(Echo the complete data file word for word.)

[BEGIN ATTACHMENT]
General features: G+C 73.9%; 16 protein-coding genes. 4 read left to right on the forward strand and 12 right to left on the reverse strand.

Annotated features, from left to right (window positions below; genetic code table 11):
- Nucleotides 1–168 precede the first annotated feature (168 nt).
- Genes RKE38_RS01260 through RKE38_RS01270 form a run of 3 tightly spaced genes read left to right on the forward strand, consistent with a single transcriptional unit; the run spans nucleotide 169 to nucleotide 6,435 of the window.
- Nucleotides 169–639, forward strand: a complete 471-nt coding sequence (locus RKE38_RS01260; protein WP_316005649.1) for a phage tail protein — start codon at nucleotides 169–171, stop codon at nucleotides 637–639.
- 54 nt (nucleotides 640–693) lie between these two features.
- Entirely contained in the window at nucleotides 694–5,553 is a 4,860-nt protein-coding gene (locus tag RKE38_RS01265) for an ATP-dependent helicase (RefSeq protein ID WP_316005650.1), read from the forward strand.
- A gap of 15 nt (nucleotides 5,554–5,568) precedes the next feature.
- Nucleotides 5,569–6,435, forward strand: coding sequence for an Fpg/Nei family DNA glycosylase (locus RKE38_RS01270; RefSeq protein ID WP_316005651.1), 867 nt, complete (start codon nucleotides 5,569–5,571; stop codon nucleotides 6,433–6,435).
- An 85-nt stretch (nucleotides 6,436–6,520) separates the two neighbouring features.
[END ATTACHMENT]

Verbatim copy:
General features: G+C 73.9%; 16 protein-coding genes. 4 read left to right on the forward strand and 12 right to left on the reverse strand.

Annotated features, from left to right (window positions below; genetic code table 11):
- Nucleotides 1–168 precede the first annotated feature (168 nt).
- Genes RKE38_RS01260 through RKE38_RS01270 form a run of 3 tightly spaced genes read left to right on the forward strand, consistent with a single transcriptional unit; the run spans nucleotide 169 to nucleotide 6,435 of the window.
- Nucleotides 169–639, forward strand: a complete 471-nt coding sequence (locus RKE38_RS01260; protein WP_316005649.1) for a phage tail protein — start codon at nucleotides 169–171, stop codon at nucleotides 637–639.
- 54 nt (nucleotides 640–693) lie between these two features.
- Entirely contained in the window at nucleotides 694–5,553 is a 4,860-nt protein-coding gene (locus tag RKE38_RS01265) for an ATP-dependent helicase (RefSeq protein ID WP_316005650.1), read from the forward strand.
- A gap of 15 nt (nucleotides 5,554–5,568) precedes the next feature.
- Nucleotides 5,569–6,435, forward strand: coding sequence for an Fpg/Nei family DNA glycosylase (locus RKE38_RS01270; RefSeq protein ID WP_316005651.1), 867 nt, complete (start codon nucleotides 5,569–5,571; stop codon nucleotides 6,433–6,435).
- An 85-nt stretch (nucleotides 6,436–6,520) separates the two neighbouring features.